THE DEVIL AND THE DEEP SEA
and manners of the crew. The barge returned to the Haliotis in silence, and the skipper climbed aboard, white on the cheek-bones and blue about the nostrils.
"I knew it," said Mr. Wardrop; "and they won't give us good food, either. We shall have bananas morning, noon, and night, an' a man can't work on fruit. We know that."
Then the skipper cursed Mr. Wardrop for importing frivolous side-issues into the conversation ; and the crew cursed one another, and the Haliotis, the voyage, and all that they knew or could bring to mind. They sat down in silence on the empty decks, and their eyes burned in their heads. The green harbour water chuckled at them overside. They looked at the palm-fringed hills inland, at the white houses above the harbour road, at the single tier of native craft by the quay, at the stolid soldiery sitting round the two cannon, and, last of all, at the blue bar of the horizon. Mr. Wardrop was buried in thought, and scratched imaginary lines with his untrimmed finger-nails on the planking.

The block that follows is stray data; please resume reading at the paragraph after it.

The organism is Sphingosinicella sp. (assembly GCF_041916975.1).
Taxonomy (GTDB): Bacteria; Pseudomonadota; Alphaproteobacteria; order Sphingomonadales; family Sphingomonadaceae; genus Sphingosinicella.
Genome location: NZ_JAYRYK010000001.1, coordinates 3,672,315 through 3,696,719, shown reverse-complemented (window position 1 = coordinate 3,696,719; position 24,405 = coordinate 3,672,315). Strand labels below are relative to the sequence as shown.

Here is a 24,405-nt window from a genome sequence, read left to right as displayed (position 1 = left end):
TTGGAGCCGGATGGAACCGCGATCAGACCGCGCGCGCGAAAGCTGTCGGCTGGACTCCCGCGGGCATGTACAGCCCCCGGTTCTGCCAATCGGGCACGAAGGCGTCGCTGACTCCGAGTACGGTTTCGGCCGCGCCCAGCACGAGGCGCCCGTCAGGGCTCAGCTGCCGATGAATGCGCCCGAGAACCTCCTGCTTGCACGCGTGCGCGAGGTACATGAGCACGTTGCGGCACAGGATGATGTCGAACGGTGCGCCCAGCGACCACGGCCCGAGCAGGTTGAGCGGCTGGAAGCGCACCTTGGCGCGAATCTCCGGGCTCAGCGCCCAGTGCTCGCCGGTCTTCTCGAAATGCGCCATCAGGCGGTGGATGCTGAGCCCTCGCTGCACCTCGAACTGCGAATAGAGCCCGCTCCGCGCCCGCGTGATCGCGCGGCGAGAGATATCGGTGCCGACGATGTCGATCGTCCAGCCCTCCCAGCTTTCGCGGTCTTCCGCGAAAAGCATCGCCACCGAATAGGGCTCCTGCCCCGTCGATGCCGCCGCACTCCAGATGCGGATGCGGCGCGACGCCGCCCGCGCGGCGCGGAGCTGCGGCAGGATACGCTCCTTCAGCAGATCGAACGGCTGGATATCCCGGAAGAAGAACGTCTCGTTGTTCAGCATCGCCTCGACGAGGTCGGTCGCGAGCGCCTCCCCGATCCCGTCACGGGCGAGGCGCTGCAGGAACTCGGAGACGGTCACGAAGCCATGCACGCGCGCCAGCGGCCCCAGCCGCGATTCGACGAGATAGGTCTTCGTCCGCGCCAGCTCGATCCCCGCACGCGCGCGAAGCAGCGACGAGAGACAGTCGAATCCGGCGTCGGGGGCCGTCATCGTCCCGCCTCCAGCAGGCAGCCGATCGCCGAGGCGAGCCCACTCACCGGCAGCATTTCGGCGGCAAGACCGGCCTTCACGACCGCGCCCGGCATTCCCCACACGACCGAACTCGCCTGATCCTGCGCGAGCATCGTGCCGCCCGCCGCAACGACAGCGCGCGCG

"I make no promise," he said, at last, "for I can't say what may or may not have happened to them. But here 's the ship, and here 's us."
There was a little scornful laughter at this, and Mr. Wardrop knitted his brows. He recalled that in the days when he wore trousers he had been chief engineer of the Haliotis.
"Harland, Mackesy, Noble, Hay, Naughton, Fink, O'Hara, Trumbull."
"Here, sir!" The instinct of obedience waked to answer the roll-call of the engine-room.